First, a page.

Keywords: heat capacity, Cp, DSC, Modulated DSC, MDSC, Quasi-isothermal
Modulated DSC (MDSC®) is an accurate method to measure heat capacity (and specific heat capacity Cp) of materials. Proper experimental conditions are required in order to obtain best results. There are two ways to determine Cp on a Differential Scanning Calorimeter (DSC) using MDSC. One method is to measure Cp over a range of temperature (conventional MDSC); the other provides the opportunity to obtain Cp values at specific temperatures. Calibration is required, but it is easy to set up in the software.
The theory of how heat capacity and Cp is calculated using MDSC is discussed in this TA applications note , so it will not be discussed here. The two methods that can measure Cp on a DSC using MDSC are described as Conventional MDSC method and Quasi-isothermal MDSC method. The Conventional MDSC method uses a temperature ramp to measure Cp over a range of temperature; the Quasi-isothermal MDSC method measures Cp at specific temperatures. Calibration information for the conventional MDSC method can be found in TA Help for Q Series and in TRIOS Online Help for Discovery Series. Calibration information for the Quasi-isothermal MDSC method will be discussed in the Quasi-isothermal section.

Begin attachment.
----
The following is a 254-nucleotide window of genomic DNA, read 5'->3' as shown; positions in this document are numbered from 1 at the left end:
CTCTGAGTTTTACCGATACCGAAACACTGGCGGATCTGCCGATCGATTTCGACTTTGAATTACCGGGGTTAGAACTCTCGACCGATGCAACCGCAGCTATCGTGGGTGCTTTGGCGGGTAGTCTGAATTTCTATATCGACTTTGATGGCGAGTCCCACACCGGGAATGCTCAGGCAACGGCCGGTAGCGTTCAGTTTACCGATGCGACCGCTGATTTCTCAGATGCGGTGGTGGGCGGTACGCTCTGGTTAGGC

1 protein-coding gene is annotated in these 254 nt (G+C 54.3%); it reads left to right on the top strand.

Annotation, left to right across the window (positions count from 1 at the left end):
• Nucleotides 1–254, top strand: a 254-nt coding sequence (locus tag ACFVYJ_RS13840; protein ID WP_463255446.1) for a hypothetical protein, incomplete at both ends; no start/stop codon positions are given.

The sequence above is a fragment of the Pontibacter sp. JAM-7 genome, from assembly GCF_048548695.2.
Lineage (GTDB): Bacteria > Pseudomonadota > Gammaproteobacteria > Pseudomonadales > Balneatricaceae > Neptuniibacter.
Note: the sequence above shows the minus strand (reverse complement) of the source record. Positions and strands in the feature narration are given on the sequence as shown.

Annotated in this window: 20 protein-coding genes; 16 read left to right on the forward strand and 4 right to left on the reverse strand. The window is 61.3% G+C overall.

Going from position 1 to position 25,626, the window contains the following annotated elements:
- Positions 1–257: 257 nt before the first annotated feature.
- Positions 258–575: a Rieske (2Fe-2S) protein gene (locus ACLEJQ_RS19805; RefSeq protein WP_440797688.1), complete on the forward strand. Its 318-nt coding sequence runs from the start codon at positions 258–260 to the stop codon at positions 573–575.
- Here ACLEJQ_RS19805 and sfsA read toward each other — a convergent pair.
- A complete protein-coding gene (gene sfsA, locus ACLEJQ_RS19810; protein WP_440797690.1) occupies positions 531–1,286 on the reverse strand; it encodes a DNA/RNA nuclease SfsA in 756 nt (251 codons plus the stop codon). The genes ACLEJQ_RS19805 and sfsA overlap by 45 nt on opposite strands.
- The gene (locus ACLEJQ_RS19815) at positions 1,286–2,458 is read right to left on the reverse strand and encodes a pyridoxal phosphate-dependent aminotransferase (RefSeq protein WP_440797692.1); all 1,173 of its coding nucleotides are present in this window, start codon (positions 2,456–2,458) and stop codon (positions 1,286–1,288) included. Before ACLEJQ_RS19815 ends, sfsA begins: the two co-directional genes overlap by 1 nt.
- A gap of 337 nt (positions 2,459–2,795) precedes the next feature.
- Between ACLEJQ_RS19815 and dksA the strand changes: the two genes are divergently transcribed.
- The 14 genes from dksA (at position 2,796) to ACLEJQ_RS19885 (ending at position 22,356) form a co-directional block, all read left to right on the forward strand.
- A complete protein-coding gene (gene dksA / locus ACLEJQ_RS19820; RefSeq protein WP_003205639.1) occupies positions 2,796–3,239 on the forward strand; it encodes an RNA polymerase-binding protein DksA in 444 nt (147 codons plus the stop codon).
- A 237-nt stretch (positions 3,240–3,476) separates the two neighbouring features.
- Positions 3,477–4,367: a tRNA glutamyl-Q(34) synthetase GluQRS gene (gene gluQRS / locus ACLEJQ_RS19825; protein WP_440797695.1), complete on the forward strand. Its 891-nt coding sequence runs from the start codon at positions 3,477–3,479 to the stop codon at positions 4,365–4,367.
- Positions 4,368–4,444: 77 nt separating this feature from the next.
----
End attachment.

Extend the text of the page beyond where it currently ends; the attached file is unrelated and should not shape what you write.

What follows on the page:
In order to get the most accurate results, pan match is required if the DSC model does not ask for pan mass information in experimental set-up. The mass difference between the reference pan (pan + lid) and the sample pan (pan + lid) should be less than 0.05 mg and masses of pans and samples should be measured accurately for best results.
Ramping – Conventional MDSC
An example on how to set up a test using this method in TRIOS is shown in Figure 1. The set up in Advantage software is the same. First, select a proper temperature range for running this experiment. Then use the parameters recommended to set up the method. Choose Modulated Conventional template or design the method using the procedure stated in Figure 1. The recommended MDSC parameters for this method are:
- Modulation period of 120s
- Modulation amplitude of ±1 °C
- Heating rate of 2-3 °C/min
However, these are optimized for standard and Tzero aluminum pans (hermetic and non-hermetic). If lighter pans or heavier pans are used, please adjust the modulation period accordingly. For instance, when low-mass Tzero aluminum pans are used, the modulation period could be lowered to 100s; when high volume pans are used, the modulation period could be increased to 200s.
MDSC allows Cp measurements isothermally which standard DSC is not able to do. The experimental set-up using Quasi-isothermal MDSC method is very similar to the Conventional MDSC method. There is a template available in the software. The modulation period and the modulation amplitude are still recommended to be 120s and ±1 °C (adjust these accordingly), but a temperature ramp is not needed. Below is a procedure of this method.
- Amplitude: ±1 °C
- Modulation Period: 120s
- Isothermal Temperature: set to the desired lower temperature